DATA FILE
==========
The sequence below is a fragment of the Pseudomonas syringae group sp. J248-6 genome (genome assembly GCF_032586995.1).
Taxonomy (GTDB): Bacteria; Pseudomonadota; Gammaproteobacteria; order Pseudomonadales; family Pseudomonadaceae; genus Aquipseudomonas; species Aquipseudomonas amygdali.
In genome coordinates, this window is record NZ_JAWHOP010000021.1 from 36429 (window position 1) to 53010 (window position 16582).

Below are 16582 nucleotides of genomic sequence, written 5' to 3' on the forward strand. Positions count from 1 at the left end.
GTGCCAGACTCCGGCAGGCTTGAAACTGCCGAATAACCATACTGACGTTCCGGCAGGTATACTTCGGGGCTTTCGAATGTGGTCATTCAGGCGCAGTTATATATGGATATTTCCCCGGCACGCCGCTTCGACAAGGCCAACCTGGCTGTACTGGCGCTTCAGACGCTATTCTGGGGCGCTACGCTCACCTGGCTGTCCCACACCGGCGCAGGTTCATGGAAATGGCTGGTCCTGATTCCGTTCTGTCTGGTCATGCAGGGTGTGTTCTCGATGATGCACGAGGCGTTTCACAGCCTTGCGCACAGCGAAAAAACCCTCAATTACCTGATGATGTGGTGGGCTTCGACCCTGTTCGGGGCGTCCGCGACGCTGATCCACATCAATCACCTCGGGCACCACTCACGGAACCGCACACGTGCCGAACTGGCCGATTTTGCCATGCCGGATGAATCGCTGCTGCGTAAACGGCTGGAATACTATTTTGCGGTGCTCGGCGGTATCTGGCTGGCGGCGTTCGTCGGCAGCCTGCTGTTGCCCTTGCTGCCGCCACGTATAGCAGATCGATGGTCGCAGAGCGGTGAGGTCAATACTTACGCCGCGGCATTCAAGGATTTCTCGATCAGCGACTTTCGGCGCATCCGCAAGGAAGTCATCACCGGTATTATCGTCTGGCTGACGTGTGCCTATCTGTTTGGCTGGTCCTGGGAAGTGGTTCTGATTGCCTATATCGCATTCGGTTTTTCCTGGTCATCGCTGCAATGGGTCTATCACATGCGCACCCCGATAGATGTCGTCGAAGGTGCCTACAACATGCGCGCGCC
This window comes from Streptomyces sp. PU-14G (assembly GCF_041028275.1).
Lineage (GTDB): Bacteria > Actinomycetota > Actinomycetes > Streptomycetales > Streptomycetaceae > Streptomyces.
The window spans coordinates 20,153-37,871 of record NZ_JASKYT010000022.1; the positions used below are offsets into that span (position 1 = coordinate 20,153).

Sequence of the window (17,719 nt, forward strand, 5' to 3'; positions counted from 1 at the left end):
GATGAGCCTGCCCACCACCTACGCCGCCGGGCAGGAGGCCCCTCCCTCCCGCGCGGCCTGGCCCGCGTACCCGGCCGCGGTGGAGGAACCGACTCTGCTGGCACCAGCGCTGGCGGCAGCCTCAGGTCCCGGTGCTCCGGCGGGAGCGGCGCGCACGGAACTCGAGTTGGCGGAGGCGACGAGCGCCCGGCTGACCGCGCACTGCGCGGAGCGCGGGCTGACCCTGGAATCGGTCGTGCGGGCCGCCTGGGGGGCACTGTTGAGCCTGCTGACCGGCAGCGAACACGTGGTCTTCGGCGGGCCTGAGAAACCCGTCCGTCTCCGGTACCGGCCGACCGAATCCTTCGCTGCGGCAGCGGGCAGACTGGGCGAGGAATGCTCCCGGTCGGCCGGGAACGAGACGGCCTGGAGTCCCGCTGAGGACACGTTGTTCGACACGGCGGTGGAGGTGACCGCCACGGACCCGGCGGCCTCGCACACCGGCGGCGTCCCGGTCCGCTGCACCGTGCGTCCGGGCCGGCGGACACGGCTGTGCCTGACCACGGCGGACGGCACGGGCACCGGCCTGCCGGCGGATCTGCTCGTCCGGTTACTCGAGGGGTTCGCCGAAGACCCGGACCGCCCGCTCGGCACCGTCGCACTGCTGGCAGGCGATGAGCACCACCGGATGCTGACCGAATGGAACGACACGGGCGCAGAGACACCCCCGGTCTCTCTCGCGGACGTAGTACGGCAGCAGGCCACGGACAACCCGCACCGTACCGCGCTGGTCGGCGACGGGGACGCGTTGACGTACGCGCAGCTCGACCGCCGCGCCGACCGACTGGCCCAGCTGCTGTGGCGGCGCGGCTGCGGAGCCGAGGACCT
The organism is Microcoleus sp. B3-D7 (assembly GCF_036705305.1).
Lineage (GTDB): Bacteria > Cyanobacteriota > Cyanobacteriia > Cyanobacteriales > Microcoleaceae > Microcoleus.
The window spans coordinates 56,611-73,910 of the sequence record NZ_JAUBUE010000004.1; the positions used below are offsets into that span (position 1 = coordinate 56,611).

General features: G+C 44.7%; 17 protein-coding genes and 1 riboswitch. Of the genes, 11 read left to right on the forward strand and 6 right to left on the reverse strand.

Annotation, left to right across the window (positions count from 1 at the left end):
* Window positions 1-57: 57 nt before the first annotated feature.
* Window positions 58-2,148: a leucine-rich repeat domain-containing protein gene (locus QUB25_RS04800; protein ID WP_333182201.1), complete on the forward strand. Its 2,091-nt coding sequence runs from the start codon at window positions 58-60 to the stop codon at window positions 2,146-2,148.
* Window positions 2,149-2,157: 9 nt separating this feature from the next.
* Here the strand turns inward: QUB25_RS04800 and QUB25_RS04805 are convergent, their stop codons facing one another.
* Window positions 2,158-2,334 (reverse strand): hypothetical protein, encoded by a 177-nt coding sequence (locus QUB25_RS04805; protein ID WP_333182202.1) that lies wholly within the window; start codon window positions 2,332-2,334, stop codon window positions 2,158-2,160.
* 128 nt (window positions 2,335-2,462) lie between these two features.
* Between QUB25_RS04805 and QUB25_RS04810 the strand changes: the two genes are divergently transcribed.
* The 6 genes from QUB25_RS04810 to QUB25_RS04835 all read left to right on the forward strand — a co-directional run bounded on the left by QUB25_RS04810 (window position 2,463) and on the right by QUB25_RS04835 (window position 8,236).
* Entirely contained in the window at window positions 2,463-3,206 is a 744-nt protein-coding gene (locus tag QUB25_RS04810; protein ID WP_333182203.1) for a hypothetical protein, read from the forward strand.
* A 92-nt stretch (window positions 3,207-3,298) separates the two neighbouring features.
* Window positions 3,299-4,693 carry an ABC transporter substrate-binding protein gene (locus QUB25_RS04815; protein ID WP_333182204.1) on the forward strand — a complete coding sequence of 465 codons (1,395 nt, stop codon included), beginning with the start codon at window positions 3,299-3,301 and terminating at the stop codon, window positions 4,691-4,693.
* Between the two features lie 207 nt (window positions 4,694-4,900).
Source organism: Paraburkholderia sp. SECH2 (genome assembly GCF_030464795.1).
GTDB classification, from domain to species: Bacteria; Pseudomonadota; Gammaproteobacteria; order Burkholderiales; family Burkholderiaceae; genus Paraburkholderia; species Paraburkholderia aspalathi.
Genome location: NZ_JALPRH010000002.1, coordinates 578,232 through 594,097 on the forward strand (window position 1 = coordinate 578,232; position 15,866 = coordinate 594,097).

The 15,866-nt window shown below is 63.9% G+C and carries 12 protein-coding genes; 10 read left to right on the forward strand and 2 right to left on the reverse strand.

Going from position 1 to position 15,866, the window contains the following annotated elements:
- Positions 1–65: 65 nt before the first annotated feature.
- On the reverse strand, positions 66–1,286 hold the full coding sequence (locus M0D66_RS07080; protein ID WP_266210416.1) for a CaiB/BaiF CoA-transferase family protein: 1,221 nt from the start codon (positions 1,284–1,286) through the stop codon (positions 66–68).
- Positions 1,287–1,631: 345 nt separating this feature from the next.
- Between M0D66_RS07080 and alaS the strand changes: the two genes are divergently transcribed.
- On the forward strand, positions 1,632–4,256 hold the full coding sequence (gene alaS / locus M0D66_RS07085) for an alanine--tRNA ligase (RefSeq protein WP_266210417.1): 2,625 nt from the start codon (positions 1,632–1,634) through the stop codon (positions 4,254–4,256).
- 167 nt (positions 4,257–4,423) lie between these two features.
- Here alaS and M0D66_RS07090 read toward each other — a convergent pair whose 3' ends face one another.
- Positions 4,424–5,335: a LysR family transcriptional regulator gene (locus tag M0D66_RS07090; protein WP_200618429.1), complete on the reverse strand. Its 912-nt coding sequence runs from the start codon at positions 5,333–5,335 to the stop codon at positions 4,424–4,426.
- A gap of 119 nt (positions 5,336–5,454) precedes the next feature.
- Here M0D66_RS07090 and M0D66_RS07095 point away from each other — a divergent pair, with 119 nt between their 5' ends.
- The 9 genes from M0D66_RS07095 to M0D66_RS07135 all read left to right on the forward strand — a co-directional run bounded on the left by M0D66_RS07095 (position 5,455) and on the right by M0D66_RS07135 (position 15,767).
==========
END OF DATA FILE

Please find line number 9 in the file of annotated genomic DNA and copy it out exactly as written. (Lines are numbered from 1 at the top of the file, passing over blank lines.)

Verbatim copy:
Sequence of the window (17,719 nt, forward strand, 5' to 3'; positions counted from 1 at the left end):